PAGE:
Bechdel Test: Technical Fail. Stone does have one very, very brief interaction with another female, about something other than a man. The Explorer's Captain is not a named character, however. To be fair, there only seemed to be four named characters in the entire movie, and all but two characters had almost no lines. That said, it passes the spirit of the test with flying colors - the spirit of the test is whether there are female characters with depth, who are interesting and competent, and who have agency. Gravity certainly passes that test. The idea of the Bechdel Test is to call out movies where female characters are just decoration or romantic plot devices. That is certainly not the case with this film.

So, in summary, here's my thing with Gravity. Yes, it was very beautiful. I do wish I had seen it on the big screen, where it would have been even grander, I am certain. But there were a lot of problems with the science that pulled me out of the movie and irritated me because it was clear they were taking liberties just to create drama and to make their plot idea plausible. It had the opposite effect for me - it all felt very implausible. They created an adrenaline ride with the typical disaster movie formula of "Oh no certain death! Whew, she made it," repeat, repeat, repeat. This is far from my favorite kind of story. In the end, it felt like they were trying to make me feel like space is beautiful but horribly dangerous and why are we even out there? What frustrated me even more: they were correct at the beginning of the movie. Space is an extremely dangerous environment. If they'd stuck with the realities of working in space in Earth orbit, it would have actually been more horrifying - if a debris field had trashed the Shuttle, they would have been completely hosed. There is plenty of very real danger and potential for drama in space. Why did they have to make up all of this completely unbelievable stuff?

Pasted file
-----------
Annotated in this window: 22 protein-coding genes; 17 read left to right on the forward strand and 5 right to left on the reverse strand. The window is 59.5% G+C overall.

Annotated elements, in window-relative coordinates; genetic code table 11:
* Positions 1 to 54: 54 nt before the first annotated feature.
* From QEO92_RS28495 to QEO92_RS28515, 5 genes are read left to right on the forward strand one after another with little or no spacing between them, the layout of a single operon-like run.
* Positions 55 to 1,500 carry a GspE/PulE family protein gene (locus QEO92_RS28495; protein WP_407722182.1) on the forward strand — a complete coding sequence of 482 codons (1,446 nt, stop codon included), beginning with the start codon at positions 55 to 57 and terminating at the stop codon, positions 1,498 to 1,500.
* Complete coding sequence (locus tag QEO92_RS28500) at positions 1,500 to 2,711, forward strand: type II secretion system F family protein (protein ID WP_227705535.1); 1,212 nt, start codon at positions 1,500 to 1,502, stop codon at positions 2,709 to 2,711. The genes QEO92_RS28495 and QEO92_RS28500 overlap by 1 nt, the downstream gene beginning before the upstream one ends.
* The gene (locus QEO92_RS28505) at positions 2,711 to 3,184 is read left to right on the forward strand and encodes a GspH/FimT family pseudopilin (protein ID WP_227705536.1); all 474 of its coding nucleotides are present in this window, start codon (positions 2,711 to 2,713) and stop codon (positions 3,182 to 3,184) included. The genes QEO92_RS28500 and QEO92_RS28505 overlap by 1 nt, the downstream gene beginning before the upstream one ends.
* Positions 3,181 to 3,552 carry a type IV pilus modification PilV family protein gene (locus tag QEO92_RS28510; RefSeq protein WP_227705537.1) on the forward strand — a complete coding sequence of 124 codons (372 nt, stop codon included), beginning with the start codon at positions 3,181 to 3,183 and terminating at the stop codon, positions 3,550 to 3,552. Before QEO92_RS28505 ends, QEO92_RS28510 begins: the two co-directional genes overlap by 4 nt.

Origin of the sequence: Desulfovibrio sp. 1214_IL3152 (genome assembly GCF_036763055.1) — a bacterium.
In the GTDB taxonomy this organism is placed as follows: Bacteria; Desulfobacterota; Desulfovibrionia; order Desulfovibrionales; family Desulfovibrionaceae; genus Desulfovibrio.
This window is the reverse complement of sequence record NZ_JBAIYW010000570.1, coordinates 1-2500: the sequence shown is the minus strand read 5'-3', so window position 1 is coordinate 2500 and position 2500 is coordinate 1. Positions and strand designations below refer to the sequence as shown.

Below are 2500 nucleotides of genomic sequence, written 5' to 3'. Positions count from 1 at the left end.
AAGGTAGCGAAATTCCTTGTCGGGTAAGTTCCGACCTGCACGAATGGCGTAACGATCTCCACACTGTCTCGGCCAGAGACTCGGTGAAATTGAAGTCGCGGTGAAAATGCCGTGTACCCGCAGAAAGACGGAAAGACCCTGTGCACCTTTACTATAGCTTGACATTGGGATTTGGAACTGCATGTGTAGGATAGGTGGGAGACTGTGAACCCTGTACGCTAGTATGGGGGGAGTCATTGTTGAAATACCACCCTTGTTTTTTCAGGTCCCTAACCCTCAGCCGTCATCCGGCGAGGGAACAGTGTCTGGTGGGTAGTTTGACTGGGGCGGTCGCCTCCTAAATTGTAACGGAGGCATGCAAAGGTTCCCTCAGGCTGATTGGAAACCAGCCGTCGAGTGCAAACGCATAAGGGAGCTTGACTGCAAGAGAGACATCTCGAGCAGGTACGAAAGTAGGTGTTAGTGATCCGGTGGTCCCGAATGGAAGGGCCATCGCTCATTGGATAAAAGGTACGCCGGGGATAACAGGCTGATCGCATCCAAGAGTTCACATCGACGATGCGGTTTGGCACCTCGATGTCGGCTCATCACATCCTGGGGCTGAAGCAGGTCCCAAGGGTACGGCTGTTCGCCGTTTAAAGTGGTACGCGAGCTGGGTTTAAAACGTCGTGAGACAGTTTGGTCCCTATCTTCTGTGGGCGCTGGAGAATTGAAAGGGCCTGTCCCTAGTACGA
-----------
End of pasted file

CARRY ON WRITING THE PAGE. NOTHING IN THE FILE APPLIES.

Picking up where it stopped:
Up or down ballot (note for myself): DOWN. Yes, it was beautiful. But if you're shooting a space movie to make me feel like I'm actually there, please try to get more of the science right! Also, I do not care for disaster movies.